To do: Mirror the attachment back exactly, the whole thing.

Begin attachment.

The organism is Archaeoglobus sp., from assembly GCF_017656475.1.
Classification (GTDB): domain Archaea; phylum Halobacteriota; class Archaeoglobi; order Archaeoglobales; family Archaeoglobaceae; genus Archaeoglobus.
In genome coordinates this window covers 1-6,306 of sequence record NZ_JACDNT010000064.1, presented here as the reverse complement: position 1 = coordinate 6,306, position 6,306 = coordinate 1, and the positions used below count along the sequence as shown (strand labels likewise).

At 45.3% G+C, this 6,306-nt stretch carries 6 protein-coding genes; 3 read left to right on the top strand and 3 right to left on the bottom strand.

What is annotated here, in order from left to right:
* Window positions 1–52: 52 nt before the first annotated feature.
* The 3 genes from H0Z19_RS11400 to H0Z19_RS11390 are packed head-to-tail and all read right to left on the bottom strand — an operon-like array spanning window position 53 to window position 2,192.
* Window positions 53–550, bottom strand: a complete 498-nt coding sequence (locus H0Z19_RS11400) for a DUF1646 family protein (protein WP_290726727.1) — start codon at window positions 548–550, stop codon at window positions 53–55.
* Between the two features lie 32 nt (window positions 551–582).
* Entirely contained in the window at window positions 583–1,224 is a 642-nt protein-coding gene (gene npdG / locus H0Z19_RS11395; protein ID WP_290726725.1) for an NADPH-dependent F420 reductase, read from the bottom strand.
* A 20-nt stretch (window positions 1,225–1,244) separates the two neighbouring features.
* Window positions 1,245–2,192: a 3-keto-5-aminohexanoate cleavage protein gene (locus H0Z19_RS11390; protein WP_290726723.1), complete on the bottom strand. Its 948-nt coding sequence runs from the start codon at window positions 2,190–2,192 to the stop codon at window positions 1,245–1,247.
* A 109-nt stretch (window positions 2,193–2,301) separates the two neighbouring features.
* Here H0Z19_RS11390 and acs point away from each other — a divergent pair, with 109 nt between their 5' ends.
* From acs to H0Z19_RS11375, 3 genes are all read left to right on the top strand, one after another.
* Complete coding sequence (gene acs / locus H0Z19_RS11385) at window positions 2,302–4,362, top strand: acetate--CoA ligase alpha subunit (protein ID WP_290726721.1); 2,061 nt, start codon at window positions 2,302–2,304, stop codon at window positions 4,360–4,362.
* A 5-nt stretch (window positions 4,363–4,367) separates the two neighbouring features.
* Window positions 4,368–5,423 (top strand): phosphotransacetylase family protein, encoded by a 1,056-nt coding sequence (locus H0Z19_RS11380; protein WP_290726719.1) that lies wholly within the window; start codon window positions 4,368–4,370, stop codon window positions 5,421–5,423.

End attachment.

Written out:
The organism is Archaeoglobus sp., from assembly GCF_017656475.1.
Classification (GTDB): domain Archaea; phylum Halobacteriota; class Archaeoglobi; order Archaeoglobales; family Archaeoglobaceae; genus Archaeoglobus.
In genome coordinates this window covers 1-6,306 of sequence record NZ_JACDNT010000064.1, presented here as the reverse complement: position 1 = coordinate 6,306, position 6,306 = coordinate 1, and the positions used below count along the sequence as shown (strand labels likewise).

At 45.3% G+C, this 6,306-nt stretch carries 6 protein-coding genes; 3 read left to right on the top strand and 3 right to left on the bottom strand.

What is annotated here, in order from left to right:
* Window positions 1–52: 52 nt before the first annotated feature.
* The 3 genes from H0Z19_RS11400 to H0Z19_RS11390 are packed head-to-tail and all read right to left on the bottom strand — an operon-like array spanning window position 53 to window position 2,192.
* Window positions 53–550, bottom strand: a complete 498-nt coding sequence (locus H0Z19_RS11400) for a DUF1646 family protein (protein WP_290726727.1) — start codon at window positions 548–550, stop codon at window positions 53–55.
* Between the two features lie 32 nt (window positions 551–582).
* Entirely contained in the window at window positions 583–1,224 is a 642-nt protein-coding gene (gene npdG / locus H0Z19_RS11395; protein ID WP_290726725.1) for an NADPH-dependent F420 reductase, read from the bottom strand.
* A 20-nt stretch (window positions 1,225–1,244) separates the two neighbouring features.
* Window positions 1,245–2,192: a 3-keto-5-aminohexanoate cleavage protein gene (locus H0Z19_RS11390; protein WP_290726723.1), complete on the bottom strand. Its 948-nt coding sequence runs from the start codon at window positions 2,190–2,192 to the stop codon at window positions 1,245–1,247.
* A 109-nt stretch (window positions 2,193–2,301) separates the two neighbouring features.
* Here H0Z19_RS11390 and acs point away from each other — a divergent pair, with 109 nt between their 5' ends.
* From acs to H0Z19_RS11375, 3 genes are all read left to right on the top strand, one after another.
* Complete coding sequence (gene acs / locus H0Z19_RS11385) at window positions 2,302–4,362, top strand: acetate--CoA ligase alpha subunit (protein ID WP_290726721.1); 2,061 nt, start codon at window positions 2,302–2,304, stop codon at window positions 4,360–4,362.
* A 5-nt stretch (window positions 4,363–4,367) separates the two neighbouring features.
* Window positions 4,368–5,423 (top strand): phosphotransacetylase family protein, encoded by a 1,056-nt coding sequence (locus H0Z19_RS11380; protein WP_290726719.1) that lies wholly within the window; start codon window positions 4,368–4,370, stop codon window positions 5,421–5,423.